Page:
“We visited the Rainforest Alliance community programs that included lodges run by native communities as a way to support themselves and their people. I was very impressed with the Napo Wildlife Center which was run by the Kichwa Anangu Community. We learned about their history, their plight to survive and how they decided to support their community by using eco-tourism instead of selling off to the oil companies who come in and destroy their lands and leave when they’re done,” stated Lisa.
The Amazon Rainforest accounts for the largest portion of the country, and Yasuní National Park in Ecuador is the most biodiverse ecosystem on the planet! The park is home to 150 species of amphibians, 121 species of reptiles, over 200 species of mammals, over 596 species of birds and 382 species of fish. If you’re looking for cultural exchange there are nine indigenous nationalities that reside in the Ecuadorian Amazon, many of whom welcome tourists. Learn about traditional ways of life and the use of medicinal plants, abundant in the rainforest. Adventure seekers can go kayaking through rivers and lagoons and hike through unspoiled areas of primary forest amid the company of toucans, monkeys, and other wildlife that call the Amazon home.
The Global Significance and Power of the Amazon
The Amazon is arguably one of the most important, if not the most important ecosystem on the planet. Not only as a travel destination or a haven for wildlife, its significance extends to all corners and all creatures on Earth, as it houses essential natural resources. Conservation is not only a venerable cause, but one that is indispensable. The Amazon is considered the “lungs of Earth” as its trees absorb vast amounts of carbon dioxide and in turn release the oxygen we breathe. Close to 20 percent of the world’s total oxygen supply is generated by the Amazon and nearly 1,100 streams join to form the Amazon River, which accounts for 20 percent of the world’s fresh water. Other vital resources produced by the Amazon include minerals, like gold, copper, zinc and silver, medicinal plants and global food supplies.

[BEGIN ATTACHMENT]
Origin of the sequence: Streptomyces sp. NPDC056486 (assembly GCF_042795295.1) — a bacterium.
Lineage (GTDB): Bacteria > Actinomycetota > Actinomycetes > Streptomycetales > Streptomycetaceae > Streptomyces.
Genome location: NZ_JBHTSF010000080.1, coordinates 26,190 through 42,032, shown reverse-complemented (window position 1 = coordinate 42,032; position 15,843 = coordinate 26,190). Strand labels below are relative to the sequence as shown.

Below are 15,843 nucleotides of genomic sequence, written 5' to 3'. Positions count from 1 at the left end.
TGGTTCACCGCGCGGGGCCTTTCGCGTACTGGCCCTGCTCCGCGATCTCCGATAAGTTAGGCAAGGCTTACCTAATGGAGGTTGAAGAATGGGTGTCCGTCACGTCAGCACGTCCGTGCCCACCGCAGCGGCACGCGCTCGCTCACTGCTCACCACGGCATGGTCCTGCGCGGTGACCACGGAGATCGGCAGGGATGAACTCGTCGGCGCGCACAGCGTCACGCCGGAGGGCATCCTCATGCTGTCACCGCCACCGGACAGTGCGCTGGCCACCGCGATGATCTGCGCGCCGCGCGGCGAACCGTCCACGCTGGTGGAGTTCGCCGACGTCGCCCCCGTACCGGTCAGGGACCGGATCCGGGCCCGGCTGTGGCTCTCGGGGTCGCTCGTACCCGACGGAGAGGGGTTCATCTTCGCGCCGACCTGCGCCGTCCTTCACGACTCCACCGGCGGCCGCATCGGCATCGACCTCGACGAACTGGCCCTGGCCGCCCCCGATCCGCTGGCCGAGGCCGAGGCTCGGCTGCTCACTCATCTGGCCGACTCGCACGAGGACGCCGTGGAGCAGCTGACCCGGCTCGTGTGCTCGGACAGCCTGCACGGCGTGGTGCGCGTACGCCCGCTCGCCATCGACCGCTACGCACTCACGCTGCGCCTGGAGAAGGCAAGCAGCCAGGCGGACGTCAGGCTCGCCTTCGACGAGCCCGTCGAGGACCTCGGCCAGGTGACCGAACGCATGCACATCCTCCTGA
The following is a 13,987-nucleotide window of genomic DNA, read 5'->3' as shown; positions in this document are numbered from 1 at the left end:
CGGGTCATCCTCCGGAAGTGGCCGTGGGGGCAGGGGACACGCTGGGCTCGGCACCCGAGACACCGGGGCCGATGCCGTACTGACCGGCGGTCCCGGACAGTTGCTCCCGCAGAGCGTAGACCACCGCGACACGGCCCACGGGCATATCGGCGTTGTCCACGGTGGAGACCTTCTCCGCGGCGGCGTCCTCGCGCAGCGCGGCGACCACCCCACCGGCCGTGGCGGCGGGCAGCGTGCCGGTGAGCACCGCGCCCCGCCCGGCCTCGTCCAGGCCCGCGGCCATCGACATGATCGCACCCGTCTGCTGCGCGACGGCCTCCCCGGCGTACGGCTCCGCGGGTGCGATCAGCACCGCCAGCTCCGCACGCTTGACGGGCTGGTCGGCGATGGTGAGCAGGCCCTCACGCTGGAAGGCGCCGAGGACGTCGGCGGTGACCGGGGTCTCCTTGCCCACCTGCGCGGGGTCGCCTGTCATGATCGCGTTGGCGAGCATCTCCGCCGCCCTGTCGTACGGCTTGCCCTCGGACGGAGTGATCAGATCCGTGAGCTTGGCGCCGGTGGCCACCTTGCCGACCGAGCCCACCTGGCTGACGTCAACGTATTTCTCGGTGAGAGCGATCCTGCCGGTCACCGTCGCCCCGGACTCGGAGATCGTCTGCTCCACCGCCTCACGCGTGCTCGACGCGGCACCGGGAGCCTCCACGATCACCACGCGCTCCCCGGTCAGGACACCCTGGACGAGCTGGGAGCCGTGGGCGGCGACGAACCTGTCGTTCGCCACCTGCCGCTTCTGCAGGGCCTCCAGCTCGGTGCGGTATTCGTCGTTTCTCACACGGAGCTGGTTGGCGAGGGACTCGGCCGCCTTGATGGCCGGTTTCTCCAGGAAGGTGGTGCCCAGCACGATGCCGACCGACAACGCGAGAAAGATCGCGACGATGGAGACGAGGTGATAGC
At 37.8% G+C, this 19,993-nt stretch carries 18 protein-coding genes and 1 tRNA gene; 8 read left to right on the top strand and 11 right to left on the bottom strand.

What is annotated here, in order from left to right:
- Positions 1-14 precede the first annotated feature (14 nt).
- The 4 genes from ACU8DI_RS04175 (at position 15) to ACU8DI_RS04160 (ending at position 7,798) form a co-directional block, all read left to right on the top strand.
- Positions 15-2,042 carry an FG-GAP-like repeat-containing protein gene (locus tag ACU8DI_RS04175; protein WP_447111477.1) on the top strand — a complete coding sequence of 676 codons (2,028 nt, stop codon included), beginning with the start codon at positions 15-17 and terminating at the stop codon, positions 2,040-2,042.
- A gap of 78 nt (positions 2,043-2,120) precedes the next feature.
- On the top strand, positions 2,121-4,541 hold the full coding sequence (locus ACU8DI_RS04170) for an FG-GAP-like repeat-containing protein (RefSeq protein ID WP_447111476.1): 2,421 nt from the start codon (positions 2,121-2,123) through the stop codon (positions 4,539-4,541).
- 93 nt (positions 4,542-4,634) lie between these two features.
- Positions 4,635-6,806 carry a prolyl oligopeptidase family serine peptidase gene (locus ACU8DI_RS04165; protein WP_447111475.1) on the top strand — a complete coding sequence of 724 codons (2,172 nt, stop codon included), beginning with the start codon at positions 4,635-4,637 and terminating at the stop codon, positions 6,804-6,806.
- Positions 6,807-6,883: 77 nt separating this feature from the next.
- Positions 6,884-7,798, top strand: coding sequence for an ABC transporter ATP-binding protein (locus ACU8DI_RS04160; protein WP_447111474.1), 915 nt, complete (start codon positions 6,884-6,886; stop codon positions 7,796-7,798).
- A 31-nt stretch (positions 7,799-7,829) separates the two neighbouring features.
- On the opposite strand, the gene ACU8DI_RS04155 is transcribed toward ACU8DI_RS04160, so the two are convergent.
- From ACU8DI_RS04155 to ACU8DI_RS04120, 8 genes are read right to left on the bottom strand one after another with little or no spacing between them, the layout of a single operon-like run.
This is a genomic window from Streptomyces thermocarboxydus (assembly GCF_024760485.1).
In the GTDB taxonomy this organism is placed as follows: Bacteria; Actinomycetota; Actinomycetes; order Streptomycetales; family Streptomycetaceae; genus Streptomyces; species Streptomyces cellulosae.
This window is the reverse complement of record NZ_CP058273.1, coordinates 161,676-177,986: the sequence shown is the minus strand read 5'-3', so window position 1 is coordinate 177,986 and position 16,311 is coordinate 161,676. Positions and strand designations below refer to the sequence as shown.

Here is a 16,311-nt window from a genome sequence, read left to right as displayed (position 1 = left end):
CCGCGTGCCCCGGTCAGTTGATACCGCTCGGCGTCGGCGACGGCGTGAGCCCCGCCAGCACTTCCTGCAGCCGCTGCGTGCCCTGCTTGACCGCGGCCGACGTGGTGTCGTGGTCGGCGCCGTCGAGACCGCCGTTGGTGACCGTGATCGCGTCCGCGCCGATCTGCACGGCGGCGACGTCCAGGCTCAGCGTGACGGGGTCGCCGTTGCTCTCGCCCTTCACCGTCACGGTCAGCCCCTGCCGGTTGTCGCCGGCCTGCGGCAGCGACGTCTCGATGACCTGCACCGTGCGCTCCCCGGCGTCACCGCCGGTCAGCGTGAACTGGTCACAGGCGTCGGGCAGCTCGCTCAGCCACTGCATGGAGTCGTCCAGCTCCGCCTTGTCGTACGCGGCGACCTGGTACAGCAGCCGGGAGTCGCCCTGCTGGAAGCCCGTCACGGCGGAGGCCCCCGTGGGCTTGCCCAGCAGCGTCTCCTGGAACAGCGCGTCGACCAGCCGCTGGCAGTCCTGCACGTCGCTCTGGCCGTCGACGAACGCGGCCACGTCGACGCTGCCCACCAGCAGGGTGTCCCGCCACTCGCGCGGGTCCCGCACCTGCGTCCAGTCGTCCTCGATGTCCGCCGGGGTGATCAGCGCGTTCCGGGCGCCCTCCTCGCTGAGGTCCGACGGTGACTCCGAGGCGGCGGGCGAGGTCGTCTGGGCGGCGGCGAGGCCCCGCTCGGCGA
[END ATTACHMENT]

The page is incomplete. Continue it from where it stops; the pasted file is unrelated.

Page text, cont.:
In writing this article we were fortunate to speak with author Holly FitzGerald, an individual who experienced the strength and wilds of the Amazon firsthand while fighting for her life during a honeymoon trip gone terribly awry. FitzGerald’s book, “Ruthless River,” chronicles her experience of survival by raft on one of the rivers in the Amazon Basin. Her story has many messages to glean, but FitzGerald sums it up best here:
The Rio Madre de Dios. Always the river winds slowly or swiftly, in my mind. Fitz and I were lost, trapped in the completely flooded jungle of Bolivia for 26 days, alone, without food. Young newlyweds, we had missed our boat and there would not be another for at least three months. We had missed it because of a delay when our plane crash-landed. So we outfitted a log raft and took it hundreds of miles through the jungles of Peru and Bolivia, not realizing that the journey would remain within our thoughts, dreams and the fiber of our lives forever. By any fair reckoning we should have died there.
In the end, we did survive. But we never truly left the jungle behind. It permeates every part of us.
Years later I still have a deep love of nature, of jungles in particular, and mountains and coastline as well. From our harrowing experience I gained an intense appreciation and gratefulness for life. I’ve learned that a feeling of hope and determination can make things happen, can change the outcome.
The Amazon, seemingly untouched by modern development, is a humbling reminder that there still remain pockets of Earth that are unspoiled and ruled only by nature.